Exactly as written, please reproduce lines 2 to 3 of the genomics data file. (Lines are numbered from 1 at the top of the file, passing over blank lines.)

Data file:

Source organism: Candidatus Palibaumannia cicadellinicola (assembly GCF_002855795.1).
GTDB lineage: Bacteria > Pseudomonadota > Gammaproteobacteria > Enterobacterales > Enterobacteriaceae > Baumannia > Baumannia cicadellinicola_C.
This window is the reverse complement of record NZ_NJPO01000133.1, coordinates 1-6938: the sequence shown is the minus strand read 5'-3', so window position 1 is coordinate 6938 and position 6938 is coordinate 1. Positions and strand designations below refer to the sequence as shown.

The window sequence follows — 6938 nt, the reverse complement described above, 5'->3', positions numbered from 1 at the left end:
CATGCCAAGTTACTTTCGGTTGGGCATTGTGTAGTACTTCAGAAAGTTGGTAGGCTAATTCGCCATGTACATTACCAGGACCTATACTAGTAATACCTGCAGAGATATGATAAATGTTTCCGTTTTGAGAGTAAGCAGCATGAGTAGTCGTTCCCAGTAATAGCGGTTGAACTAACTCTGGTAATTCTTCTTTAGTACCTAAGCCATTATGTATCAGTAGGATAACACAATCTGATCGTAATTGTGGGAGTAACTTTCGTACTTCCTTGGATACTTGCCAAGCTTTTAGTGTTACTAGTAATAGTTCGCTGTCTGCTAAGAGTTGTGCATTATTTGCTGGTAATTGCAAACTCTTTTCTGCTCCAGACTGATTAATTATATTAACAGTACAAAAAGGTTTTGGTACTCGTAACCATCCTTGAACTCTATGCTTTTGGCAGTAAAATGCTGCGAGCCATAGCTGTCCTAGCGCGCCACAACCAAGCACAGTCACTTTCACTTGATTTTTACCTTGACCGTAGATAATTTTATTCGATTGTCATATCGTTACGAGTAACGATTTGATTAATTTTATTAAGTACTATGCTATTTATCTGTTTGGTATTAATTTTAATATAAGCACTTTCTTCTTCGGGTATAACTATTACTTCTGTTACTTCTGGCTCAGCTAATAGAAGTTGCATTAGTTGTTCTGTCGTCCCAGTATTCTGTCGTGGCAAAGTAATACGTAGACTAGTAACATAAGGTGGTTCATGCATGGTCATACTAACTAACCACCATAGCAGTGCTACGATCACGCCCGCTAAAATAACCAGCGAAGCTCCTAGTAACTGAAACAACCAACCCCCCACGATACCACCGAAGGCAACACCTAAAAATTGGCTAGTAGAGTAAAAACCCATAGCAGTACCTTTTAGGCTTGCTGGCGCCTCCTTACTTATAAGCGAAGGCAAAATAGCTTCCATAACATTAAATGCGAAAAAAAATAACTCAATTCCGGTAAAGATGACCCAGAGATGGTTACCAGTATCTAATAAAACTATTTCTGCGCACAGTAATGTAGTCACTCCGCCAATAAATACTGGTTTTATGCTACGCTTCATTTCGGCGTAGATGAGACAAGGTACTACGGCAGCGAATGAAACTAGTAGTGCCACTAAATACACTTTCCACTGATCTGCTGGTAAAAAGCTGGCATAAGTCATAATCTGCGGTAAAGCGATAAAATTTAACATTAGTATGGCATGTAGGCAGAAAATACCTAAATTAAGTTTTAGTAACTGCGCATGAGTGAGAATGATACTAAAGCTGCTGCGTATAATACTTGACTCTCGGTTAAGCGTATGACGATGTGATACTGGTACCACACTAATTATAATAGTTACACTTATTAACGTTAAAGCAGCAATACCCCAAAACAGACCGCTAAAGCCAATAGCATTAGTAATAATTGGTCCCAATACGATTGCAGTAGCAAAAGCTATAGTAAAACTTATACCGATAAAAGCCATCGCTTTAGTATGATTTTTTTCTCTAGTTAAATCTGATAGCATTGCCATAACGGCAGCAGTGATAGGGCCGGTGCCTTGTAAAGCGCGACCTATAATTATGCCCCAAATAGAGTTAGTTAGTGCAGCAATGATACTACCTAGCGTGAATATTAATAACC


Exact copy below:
GTDB lineage: Bacteria > Pseudomonadota > Gammaproteobacteria > Enterobacterales > Enterobacteriaceae > Baumannia > Baumannia cicadellinicola_C.
This window is the reverse complement of record NZ_NJPO01000133.1, coordinates 1-6938: the sequence shown is the minus strand read 5'-3', so window position 1 is coordinate 6938 and position 6938 is coordinate 1. Positions and strand designations below refer to the sequence as shown.